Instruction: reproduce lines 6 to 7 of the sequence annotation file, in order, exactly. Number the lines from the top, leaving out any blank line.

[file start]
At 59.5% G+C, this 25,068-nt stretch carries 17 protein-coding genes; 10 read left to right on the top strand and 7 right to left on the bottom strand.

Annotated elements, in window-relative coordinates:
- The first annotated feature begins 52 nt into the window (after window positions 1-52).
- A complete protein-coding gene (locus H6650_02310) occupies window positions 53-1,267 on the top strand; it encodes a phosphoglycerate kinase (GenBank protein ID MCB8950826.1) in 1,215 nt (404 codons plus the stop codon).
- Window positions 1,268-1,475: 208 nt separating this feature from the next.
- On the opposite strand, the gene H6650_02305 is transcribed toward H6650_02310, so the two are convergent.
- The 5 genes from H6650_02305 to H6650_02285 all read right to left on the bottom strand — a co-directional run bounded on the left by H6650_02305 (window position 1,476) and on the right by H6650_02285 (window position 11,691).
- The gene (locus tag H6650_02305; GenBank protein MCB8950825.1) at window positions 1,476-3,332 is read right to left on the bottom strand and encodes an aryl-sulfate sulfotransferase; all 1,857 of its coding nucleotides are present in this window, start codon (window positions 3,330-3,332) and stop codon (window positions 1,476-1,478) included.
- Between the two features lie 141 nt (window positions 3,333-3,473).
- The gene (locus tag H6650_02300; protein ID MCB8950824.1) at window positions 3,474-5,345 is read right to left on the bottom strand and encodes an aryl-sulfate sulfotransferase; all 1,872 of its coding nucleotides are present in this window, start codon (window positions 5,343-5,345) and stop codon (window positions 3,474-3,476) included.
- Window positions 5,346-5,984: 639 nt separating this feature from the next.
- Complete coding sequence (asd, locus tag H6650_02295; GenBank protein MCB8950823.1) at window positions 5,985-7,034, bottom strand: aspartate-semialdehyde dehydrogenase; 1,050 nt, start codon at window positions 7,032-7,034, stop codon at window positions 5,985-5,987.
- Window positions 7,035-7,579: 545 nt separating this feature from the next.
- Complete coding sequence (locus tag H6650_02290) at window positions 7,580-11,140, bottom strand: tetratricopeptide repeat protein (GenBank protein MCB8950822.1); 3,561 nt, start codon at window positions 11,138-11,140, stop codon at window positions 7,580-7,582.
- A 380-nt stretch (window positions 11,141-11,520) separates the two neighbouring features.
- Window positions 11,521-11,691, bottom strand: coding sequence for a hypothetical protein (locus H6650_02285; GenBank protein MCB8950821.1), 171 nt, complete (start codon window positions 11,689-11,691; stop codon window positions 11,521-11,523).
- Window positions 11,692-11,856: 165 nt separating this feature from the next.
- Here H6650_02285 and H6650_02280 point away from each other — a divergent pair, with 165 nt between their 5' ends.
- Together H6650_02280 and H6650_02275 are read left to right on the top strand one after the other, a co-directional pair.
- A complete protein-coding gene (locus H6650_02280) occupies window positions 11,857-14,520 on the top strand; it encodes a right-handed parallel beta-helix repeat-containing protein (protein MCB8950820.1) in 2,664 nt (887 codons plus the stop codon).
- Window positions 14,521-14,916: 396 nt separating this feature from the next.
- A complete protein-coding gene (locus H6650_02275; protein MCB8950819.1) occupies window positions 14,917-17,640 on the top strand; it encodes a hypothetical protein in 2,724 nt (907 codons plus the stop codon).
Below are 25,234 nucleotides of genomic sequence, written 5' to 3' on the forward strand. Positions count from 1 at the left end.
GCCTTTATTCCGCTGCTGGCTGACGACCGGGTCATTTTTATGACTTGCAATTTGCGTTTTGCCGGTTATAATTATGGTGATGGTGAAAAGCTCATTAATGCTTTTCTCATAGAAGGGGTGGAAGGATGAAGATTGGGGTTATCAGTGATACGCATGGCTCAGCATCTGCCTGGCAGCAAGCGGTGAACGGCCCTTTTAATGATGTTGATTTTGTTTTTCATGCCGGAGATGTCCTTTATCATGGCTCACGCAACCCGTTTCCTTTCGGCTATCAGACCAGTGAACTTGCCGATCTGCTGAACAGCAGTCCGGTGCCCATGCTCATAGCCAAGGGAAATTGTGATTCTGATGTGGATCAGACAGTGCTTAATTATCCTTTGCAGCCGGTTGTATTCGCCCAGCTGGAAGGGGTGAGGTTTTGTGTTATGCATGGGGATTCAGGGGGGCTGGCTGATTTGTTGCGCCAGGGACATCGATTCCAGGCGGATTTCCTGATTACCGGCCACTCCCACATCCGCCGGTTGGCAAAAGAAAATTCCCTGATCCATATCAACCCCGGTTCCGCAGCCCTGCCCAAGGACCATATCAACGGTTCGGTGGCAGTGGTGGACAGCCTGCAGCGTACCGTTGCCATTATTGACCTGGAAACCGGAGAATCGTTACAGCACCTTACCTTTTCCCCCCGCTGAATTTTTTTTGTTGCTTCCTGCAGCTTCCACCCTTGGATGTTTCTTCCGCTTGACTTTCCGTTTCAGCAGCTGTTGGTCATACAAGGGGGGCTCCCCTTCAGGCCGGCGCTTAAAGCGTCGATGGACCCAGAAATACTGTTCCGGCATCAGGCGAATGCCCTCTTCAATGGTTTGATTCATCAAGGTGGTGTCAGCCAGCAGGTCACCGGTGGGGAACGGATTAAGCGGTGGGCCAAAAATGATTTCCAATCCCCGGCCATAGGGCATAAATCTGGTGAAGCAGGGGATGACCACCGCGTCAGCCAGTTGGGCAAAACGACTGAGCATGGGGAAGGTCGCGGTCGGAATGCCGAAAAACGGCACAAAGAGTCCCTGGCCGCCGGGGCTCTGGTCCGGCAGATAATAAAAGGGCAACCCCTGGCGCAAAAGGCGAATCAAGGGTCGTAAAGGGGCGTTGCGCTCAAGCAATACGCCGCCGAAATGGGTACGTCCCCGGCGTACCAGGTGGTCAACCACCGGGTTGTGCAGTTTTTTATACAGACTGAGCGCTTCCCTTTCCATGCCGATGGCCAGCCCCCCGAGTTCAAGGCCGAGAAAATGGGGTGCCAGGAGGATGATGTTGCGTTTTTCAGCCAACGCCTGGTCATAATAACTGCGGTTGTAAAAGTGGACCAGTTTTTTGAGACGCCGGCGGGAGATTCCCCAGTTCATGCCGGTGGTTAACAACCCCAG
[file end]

- On the opposite strand, the gene H6650_02305 is transcribed toward H6650_02310, so the two are convergent.
- The 5 genes from H6650_02305 to H6650_02285 all read right to left on the bottom strand — a co-directional run bounded on the left by H6650_02305 (window position 1,476) and on the right by H6650_02285 (window position 11,691).